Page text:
The missing catalyst at present is the bureaucratic or political one. The administration and promotion of French wine badly needs a major shake-up so that France can communicate its strengths more effectively on the international stage. Put more simply, so that the non-French can begin to understand French wine, something most ordinary consumers find off-puttingly difficult. I see no sign yet that the changes are in hand to bring this about.
You devote an entire chapter to terroir. Anyone reading this knows the French soil and climate are ideal for grapes. What are some of the more nuanced advantages France has in terms of its terroir?
France lies between 43 and 50 degrees north -- the ideal northern-hemisphere latitude band not for viticulture per se (that would probably equate with Italy's 36 to 46) but for high-quality viticulture, which is mostly found towards the margins of the climatically possible.
France is a geologically young country, much of which was formed under the sea. This means that it has more than its fair share of limestone, which seems to produce wines of great finesse.
France's centre and south (where climatically most of the wine action has to happen) is dominated by three uplands -- the Pyrenees, the Massif Central and the Alps. The foothills of these provide a range of ideal slopes (which have advantages of aspect, exposure and drainage).
France has four major river systems, three of which also provide both slopes and former river-bed gravels, both of which make propitious vineyards.
That's really the story. It's got the right ingredients in the right place. The French genius (a slightly obsessive interest in the aesthetics of daily life, whether it be food or drink or clothes, art, literature, music or sex) has teased away at these raw ingredients for centuries, and not only found the most propitious terroirs but also found the vehicles in terms of grape varieties and winemaking methods to bring these to perfection.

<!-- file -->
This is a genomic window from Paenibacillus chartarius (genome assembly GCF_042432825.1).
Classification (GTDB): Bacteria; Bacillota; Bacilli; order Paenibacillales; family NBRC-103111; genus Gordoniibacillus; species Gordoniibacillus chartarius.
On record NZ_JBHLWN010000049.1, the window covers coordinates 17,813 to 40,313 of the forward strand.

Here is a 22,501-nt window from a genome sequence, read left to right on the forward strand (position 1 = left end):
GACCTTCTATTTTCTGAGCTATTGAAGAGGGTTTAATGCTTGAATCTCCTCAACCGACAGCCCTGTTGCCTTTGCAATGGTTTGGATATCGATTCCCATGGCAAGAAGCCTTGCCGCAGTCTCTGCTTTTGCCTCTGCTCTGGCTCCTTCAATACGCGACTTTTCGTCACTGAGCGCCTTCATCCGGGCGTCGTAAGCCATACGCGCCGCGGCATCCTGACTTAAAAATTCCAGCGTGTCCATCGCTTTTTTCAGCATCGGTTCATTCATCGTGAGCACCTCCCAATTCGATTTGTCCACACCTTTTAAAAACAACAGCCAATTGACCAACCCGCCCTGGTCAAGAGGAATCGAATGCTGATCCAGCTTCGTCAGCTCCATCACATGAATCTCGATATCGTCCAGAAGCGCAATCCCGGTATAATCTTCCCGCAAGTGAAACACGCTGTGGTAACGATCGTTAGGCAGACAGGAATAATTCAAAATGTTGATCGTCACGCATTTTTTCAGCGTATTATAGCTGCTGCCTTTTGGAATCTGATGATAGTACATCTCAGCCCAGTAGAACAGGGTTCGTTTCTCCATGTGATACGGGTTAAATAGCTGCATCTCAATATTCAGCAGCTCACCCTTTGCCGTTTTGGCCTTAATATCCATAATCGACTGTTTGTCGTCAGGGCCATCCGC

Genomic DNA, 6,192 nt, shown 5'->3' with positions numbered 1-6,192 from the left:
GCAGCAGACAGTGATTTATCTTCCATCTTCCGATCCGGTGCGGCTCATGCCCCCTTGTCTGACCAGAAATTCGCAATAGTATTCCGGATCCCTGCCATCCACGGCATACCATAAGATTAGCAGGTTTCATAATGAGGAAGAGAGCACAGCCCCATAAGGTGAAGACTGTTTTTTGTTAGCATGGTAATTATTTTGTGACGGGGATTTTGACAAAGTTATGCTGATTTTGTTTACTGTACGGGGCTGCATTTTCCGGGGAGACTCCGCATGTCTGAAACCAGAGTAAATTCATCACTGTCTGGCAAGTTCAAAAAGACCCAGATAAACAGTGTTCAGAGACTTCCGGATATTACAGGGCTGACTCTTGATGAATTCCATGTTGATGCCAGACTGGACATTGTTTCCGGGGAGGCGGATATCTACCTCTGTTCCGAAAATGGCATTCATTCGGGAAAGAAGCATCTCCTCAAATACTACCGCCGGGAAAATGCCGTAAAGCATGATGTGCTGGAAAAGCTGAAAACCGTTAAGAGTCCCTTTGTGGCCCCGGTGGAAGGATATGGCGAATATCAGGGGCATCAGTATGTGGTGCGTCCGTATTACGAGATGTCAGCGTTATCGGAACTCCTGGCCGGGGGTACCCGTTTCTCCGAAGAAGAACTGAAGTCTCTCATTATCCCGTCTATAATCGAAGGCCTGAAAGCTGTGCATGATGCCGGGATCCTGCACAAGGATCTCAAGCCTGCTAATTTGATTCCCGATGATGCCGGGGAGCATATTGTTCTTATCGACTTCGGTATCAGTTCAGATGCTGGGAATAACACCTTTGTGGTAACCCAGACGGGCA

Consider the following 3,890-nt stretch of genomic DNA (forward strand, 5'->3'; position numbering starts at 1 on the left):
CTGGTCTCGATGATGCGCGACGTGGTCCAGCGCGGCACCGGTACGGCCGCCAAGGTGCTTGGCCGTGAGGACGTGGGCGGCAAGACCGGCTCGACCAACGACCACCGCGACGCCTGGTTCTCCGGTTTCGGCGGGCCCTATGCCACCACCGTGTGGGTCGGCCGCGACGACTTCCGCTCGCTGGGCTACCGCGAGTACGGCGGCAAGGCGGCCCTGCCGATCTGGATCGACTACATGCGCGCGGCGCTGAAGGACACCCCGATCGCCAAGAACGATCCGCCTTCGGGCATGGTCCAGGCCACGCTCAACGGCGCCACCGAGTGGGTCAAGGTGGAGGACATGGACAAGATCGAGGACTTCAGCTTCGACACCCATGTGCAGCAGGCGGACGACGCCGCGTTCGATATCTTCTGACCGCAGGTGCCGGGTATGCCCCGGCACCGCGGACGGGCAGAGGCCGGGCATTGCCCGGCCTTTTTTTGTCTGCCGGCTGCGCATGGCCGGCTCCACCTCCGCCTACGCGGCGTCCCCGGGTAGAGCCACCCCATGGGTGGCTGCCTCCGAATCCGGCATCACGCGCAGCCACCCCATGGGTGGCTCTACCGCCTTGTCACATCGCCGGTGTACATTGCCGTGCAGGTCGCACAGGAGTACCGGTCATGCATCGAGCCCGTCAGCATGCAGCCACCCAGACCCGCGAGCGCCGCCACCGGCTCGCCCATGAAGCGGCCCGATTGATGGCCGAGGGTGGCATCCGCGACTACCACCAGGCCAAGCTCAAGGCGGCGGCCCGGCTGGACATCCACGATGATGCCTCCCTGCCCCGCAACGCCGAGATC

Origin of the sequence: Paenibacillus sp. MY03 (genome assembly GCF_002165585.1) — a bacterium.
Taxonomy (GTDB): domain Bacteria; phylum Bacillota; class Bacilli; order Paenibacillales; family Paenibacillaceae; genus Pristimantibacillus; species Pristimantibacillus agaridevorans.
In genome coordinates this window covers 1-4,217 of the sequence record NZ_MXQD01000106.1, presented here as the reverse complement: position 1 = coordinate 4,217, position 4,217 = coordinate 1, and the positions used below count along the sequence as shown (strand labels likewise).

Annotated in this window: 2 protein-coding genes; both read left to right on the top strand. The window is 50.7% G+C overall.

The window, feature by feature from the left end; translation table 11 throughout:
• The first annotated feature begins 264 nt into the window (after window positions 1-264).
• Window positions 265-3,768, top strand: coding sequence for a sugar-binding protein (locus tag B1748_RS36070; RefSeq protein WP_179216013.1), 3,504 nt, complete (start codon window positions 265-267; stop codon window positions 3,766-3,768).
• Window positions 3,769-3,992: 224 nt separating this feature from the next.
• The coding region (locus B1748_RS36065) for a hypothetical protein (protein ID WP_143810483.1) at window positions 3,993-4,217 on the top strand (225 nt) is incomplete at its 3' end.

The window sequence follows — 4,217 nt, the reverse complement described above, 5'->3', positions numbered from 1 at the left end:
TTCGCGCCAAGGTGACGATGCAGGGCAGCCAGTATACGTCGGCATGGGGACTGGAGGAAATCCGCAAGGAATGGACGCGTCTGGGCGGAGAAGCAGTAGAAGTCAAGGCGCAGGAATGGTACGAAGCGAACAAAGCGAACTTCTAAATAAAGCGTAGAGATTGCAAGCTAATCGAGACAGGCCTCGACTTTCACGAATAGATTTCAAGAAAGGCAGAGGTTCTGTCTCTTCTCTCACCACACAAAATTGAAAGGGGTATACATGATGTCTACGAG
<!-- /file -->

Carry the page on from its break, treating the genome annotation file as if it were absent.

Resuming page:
In what ways are the decades (and sometimes centuries) old French wine laws inhibiting France as a wine producer?
Principally, in my opinion, in rendering French wine incomprehensible to too many consumers. I feel very strongly, though, that the solution is not to simplify (the complications are what is most precious about French wine culture) but to explain more effectively.
There is nothing wrong with wine laws per se, though we have to remember that mostly they were put in place 70 years ago when many wine producers were entirely uneducated and needed laws to help them produce better wine than they were doing at that point. But most French wine laws just codify the successful outcome of centuries of experiment, which is why most of France's top wine producers are entirely happy with them. I don't think Alain Vauthier of Ausone wants to plant Chardonnay; I don't think Aubert de Villaine of DRC wants to plant Merlot.
How are the french wine laws evolving to enable the "New France" to emerge?
Slowly. As I intimate above, I don't think French wine law as far as it affects AOC needs fundamental revision (and I am very opposed to the plan to create a two-tier AOC system, which will simply confuse an already confusing picture further). There is always a need for tweaks and modifications to individual AOCs, of course, and these tend to come too slowly.
I do think, by contrast, there should be total liberalisation of Vins de Pays laws, so that every region of winegrowing France also has a Vins de Pays alternative, and that Vins de Pays alternative is almost entirely liberal in terms of the varieties which could be used. Changing the rules to allow cross-regional blends is a good idea, though such blends should never aspire to AOC. And the rules surrounding Vin de Table should also be liberalised, so that if high-quality producers want to use that category they can, in full communicative freedom.